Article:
We’ve all heard the horror stories of users on dating websites turning out to be married.
In fact, a 2015 survey found a staggering one in three Tinder users was already in an relationship.
But now there’s a dating app specifically designed to help married men find ANOTHER wife.
For would-be polygamists in Indonesia, any concerns they might not fit into the world of internet dating have been allayed thanks to a new Tinder-style app.
‘AyoPoligami’, which has stirred controversy in the world’s largest Muslim-majority nation, allows men interested in polygamous marriages to seek out another wife as well as chat to other men with similar intentions.
Though widely frowned upon, Polygamy is legal in Indonesia, where a man is allowed to be married to up to four women at me.
The app allows users, 60 percent of whom are men, to swipe left or right on a person’s profile to signal their willingness – or not – to meet them, much like Tinder.
It also has gender-specific chatrooms for users to discuss their experiences in polygamy or ask for advice
Iyus Yusuf Fasyiyah, 37, who alternates between his two wives and two homes every three days, is among 10,000 users who have registered on AyoPoligami since its launch in April.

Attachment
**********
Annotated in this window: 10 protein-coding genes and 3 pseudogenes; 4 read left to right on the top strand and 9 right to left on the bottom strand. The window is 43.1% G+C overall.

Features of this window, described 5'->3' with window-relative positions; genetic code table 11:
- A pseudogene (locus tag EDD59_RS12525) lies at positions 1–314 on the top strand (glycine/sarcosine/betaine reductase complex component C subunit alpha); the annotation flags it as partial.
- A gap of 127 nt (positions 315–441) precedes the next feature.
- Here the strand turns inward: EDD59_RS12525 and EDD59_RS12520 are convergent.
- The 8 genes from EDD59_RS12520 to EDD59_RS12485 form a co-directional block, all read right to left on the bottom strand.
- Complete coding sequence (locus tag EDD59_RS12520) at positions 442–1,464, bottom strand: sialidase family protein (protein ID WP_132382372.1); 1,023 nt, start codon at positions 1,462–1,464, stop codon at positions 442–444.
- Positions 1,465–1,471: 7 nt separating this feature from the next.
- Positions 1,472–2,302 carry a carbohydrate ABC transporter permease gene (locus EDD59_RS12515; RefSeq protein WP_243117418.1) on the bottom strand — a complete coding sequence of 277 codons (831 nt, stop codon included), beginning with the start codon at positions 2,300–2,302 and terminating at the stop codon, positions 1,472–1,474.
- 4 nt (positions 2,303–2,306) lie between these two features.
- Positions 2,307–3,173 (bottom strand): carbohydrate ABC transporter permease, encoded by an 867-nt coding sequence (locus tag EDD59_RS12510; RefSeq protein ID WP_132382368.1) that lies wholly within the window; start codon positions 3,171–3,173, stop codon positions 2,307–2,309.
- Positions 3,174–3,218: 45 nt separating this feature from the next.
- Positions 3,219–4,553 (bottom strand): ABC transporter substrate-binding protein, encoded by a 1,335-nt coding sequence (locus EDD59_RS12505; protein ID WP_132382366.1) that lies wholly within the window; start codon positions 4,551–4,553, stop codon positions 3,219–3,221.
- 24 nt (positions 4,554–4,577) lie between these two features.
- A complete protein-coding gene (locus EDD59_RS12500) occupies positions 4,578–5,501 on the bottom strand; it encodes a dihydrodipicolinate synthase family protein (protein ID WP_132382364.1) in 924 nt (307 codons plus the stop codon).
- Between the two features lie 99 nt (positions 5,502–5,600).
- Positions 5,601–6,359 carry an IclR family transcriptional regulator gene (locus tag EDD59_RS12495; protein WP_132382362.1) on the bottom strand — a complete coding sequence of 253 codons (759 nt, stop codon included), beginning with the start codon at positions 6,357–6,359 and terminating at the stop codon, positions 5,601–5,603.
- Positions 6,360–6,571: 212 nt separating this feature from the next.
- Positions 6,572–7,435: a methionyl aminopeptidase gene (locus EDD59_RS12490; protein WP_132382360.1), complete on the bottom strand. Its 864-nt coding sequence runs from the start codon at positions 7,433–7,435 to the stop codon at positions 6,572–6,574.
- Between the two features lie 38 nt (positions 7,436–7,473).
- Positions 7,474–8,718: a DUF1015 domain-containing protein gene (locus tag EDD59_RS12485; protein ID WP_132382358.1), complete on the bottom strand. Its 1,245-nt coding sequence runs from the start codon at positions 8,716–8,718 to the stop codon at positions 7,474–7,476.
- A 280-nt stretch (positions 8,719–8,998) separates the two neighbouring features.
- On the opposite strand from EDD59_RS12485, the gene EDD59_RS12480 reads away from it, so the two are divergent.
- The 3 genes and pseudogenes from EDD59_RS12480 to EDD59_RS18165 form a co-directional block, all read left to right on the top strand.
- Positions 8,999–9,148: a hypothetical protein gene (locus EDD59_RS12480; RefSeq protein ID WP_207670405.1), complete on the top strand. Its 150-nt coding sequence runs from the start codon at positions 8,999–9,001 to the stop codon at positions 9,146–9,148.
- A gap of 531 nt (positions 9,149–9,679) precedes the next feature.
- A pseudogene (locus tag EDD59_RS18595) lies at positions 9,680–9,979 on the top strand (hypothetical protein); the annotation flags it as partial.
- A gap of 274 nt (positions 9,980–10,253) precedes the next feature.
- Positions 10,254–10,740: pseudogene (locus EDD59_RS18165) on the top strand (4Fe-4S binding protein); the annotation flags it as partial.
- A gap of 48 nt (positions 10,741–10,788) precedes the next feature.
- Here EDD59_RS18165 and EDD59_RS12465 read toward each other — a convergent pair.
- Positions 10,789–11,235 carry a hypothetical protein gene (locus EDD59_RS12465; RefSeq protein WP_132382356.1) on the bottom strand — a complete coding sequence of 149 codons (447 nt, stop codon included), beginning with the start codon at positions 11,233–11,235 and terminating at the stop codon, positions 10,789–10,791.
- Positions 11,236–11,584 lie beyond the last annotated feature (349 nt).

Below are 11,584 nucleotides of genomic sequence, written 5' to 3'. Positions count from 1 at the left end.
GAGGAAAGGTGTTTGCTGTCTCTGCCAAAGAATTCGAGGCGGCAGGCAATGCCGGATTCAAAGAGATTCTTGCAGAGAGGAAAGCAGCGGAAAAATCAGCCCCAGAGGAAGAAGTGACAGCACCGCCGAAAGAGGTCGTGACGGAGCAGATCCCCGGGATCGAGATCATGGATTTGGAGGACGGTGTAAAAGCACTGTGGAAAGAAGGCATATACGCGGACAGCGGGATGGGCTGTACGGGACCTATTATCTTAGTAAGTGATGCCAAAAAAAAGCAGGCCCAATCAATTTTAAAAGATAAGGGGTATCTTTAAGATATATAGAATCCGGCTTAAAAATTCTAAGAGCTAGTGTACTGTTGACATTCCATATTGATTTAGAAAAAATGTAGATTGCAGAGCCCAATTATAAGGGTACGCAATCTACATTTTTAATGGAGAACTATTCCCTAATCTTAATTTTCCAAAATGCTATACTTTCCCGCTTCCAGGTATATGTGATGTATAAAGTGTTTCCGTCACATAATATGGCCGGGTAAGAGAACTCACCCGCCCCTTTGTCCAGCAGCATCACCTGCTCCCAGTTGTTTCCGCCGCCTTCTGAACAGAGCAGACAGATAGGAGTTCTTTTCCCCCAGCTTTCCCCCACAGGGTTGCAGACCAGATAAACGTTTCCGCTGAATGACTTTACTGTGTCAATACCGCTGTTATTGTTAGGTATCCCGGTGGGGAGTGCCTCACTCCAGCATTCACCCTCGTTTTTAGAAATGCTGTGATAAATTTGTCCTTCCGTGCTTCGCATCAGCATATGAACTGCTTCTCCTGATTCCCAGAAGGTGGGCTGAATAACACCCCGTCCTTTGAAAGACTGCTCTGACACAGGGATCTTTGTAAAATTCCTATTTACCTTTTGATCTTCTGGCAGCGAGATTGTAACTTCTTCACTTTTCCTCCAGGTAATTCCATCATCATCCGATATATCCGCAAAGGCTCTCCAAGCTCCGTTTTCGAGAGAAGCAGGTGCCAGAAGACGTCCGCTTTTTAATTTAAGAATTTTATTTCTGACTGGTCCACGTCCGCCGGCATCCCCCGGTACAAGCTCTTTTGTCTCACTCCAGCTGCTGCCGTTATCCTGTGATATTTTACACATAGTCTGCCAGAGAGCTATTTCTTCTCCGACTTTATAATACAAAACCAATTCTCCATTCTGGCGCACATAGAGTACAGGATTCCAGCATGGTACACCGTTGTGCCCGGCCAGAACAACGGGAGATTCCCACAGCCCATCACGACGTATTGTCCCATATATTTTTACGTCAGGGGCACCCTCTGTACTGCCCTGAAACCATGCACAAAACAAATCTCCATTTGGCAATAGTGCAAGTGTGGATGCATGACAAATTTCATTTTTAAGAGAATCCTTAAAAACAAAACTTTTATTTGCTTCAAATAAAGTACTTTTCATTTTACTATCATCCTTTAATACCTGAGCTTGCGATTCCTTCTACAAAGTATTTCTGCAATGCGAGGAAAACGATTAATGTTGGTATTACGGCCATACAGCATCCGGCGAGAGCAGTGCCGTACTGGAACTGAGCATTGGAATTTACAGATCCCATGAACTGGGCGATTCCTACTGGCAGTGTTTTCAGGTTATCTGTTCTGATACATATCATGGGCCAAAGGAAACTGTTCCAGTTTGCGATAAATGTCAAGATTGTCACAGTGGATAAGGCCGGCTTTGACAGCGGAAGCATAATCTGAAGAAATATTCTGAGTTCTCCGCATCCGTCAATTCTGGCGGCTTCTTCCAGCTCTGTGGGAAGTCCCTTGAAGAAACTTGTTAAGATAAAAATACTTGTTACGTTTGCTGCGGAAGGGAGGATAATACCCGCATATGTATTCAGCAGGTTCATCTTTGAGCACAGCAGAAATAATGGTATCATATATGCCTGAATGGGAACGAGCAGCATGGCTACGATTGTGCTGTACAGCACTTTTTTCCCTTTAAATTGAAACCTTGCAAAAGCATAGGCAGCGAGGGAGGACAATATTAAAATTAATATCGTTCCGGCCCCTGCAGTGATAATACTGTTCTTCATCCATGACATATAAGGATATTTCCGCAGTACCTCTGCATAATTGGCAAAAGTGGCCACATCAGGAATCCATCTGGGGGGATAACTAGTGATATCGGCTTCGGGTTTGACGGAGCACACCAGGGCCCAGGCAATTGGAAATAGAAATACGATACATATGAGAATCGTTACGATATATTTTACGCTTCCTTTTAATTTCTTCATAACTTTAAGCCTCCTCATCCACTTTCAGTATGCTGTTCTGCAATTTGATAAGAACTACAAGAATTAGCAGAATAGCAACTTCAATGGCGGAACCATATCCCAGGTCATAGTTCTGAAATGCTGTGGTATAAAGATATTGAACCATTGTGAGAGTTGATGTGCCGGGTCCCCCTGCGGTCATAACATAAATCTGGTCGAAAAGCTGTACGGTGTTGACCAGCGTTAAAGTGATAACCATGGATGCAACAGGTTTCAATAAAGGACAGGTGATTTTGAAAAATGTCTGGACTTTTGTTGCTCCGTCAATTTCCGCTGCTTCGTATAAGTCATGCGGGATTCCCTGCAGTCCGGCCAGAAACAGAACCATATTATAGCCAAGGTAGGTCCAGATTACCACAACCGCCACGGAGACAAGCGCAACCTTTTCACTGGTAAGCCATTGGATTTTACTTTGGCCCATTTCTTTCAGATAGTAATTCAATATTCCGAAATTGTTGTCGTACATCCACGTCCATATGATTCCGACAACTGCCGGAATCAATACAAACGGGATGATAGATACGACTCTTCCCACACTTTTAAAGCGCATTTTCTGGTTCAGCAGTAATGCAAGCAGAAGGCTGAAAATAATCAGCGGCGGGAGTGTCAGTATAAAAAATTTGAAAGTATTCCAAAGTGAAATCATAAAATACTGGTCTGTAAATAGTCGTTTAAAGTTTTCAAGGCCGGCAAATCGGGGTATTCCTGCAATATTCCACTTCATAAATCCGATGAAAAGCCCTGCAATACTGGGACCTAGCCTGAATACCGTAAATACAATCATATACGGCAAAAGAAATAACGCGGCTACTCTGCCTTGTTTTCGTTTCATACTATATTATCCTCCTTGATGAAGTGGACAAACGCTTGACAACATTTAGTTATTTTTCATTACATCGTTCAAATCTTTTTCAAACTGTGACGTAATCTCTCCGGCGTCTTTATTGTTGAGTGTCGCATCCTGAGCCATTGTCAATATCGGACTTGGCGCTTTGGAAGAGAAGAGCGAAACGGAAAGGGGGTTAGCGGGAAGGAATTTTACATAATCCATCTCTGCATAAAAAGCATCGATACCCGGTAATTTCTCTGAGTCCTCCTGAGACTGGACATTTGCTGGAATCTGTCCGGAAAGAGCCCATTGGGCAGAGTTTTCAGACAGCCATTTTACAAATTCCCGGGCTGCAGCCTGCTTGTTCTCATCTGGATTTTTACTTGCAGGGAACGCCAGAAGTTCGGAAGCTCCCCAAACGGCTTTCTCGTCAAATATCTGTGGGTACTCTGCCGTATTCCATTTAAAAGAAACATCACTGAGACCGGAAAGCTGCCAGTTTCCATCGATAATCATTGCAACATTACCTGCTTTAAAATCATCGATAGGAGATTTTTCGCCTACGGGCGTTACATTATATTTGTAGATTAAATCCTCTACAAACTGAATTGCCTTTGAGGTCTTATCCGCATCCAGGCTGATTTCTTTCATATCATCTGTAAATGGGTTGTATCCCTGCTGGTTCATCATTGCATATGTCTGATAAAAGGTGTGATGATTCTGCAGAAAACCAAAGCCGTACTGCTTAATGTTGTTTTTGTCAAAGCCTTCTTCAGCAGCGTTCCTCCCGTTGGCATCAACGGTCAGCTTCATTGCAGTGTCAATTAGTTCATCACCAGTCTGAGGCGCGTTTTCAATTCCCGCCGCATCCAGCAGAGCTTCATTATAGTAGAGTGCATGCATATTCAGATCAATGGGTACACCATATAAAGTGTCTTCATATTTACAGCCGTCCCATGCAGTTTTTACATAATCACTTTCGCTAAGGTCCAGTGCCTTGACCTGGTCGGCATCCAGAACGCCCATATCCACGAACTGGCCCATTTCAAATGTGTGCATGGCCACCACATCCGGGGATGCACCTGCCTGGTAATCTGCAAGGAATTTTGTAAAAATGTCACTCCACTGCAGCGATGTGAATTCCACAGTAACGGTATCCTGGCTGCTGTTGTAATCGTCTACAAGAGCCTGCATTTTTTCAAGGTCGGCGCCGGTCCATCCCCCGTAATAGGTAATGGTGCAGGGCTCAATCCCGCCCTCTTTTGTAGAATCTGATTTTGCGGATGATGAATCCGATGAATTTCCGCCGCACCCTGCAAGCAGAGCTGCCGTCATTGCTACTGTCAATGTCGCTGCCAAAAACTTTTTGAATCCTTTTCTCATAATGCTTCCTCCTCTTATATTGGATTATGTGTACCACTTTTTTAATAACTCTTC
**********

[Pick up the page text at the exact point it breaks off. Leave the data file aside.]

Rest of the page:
He said many of the people he encounters on the app are new to polygamy, and wanting to engage with it but don’t know how.
He did not say whether he is looking for a third wife on the app.
The app’s developer Lindu Pranayama, 35, who met his first – and currently only – wife on the app, started his company in 2016 after realising regular dating sites weren’t catering to married men looking for a second, third or fourth wife.
He recently had to stop accepting new members after scores of fake accounts appeared. After installing greater user security systems, he said, new users can join as of Thursday.
Women’s rights activists have condemned Pranayama’s endeavour, calling it “upsetting and shocking”.
In order to enter a polygamous marriage, men in Indonesia are required to gain their first wife’s consent and pass a religious court investigation, which will look to confirm that she is incapable of fulfilling her duties as a wife.
Legal experts say such regulations and the topic being taboo mean many people in the country marry without the necessary approvals.